The phrase “over-trained” gets thrown round a lot in our industry. It’s true that the cumulative effects of training, competitions, and not enough rest can start to wear down an athlete to a detrimental point. So we should not consider ourselves relegated to the monitoring of exercise prescription and volume management in the weight room, as the most profound effect we can have is regulating and managing what is happening in the sport itself. Yet, without an accurate way to quantify all that stress, how do you know for certain that an athlete is over-trained?Training Stress Balance is a good start.
Training Stress Balance (TSB) compares the amount of training you have done over the last seven days to your average work load. The last seven days is quantified and called Acute Training Load (ATL) and then compared with the average amount you have done over the last 21-42 days, called your Chronic Training Load (CTL). The ATL and CTL are often informally labeled “fatigue” and “fitness” as well.
A positive TSB score means that your training over the last week is less than your average, therefore you are well rested. A negative TSB means you have done more over the last week than your training average and you are starting the process of over-reaching. A negative TSB is indicative of a high training load, i.e. high ATL relative to CTL, would occur in a high load training week. Alternatively, a period of taper leading up to an event should correspond with an increasing TSB where ATL is reduced relative to the current CTL.
How is TSB measured? Any stress variable that can be qualified (pitches for baseball, distance from GPS for rugby/soccer, sprinting distance for American football) can be measured to create the 3-6 week average, and then used to compare the most recent week of stress. In this example, the researchers in England studied fast cricket bowlers. The study looked at players’ ATL and CTL over a 6 year period for both internal load and external load. Internal load was calculated off Rating of Perceived Exertion (RPE), while external load was the total number of balls bowled in practice and competition. The TSB was calculated differently by dividing ATL by CTL and displaying the balance by a percentage.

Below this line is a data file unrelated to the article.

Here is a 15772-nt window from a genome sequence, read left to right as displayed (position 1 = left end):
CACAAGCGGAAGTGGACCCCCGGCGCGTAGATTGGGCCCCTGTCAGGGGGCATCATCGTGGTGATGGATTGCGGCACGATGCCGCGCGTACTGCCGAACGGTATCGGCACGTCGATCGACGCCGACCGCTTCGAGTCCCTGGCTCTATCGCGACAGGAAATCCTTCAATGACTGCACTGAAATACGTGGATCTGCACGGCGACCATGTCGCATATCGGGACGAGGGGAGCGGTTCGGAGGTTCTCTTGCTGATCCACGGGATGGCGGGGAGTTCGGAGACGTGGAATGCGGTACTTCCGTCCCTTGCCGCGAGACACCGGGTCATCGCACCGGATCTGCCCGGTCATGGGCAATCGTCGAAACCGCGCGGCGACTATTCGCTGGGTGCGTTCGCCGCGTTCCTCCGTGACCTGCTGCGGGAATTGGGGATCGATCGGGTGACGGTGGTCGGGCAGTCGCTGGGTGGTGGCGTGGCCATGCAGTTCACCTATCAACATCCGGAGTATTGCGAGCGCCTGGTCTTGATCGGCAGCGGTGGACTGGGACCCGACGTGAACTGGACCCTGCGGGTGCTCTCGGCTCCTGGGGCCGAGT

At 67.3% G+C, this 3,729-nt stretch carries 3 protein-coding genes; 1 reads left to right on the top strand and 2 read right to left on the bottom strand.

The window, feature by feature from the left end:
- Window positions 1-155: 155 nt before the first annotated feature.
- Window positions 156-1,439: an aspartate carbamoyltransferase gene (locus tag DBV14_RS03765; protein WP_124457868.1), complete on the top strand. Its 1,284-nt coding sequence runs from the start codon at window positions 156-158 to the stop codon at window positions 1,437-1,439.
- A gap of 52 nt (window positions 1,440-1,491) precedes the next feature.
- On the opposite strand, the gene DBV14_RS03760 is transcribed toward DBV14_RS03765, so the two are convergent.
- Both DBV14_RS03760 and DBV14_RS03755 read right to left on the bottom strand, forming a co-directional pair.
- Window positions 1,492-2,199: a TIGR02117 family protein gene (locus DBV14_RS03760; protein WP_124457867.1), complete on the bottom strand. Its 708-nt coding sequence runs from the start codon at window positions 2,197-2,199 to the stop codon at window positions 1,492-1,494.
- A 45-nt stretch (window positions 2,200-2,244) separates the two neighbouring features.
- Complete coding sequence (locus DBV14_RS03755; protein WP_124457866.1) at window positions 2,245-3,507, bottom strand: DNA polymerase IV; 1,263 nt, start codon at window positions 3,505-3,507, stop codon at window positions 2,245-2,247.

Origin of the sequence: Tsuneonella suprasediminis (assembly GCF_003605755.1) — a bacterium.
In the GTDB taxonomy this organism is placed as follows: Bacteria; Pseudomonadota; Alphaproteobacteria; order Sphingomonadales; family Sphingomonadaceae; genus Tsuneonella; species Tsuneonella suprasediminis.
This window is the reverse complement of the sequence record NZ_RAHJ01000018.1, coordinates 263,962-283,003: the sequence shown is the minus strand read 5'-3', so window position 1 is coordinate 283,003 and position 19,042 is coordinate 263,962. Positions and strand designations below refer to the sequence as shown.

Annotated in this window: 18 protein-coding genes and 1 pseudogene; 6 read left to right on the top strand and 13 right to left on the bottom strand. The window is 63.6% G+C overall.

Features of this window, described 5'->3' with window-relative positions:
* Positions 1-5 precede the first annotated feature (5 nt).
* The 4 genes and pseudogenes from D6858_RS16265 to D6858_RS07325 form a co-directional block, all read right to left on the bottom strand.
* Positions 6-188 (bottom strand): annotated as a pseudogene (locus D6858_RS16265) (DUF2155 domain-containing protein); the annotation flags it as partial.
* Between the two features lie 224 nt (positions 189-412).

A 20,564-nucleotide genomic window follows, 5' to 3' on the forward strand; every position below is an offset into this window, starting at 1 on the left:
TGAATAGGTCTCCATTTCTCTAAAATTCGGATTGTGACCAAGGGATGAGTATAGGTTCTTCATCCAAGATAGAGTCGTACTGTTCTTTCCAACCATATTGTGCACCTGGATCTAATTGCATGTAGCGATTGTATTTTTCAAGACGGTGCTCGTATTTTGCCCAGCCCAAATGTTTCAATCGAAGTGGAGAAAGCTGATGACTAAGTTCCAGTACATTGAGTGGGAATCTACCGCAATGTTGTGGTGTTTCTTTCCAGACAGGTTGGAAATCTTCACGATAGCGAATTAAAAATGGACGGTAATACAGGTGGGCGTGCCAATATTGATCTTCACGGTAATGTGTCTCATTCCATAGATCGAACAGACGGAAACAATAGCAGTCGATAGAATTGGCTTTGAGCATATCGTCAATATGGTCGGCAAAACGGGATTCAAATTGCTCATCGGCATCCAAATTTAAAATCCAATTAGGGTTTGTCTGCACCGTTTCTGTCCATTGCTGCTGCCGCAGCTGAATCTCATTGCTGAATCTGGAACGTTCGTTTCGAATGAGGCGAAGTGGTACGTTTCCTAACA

The results indicate that injury risk increases as the acute workload outweighs the chronic workload. Furthermore, the greater the increase in acute workload relative to chronic workload, the larger the increase in injury risk in the following week. This was highlighted by the threefold and fourfold rises in injury risk for external and internal workloads, respectively, when the TSB exceeded 200%, compared with 50-99%.
We are applying the same strategy to the professional and collegiate baseball, collecting a 3-week rolling average of the pitchers’ pitch counts (chronic workload or CTL), so that the current week can be compared to hard data (not just anecdotal observations). They key to having a effective TSB program is consistent data management, as 3+ consecutive weeks of accurate data input is required for the CTL.
Since implementing a TSB program, we have found positive relationships to physical performance in baseball pitchers in acute performance (increased fastball speed-MPH). We are currently examining relationships of TSB to injuries to the upper body that would further strengthen the significant prediction of elbow injuries with certain movement signatures.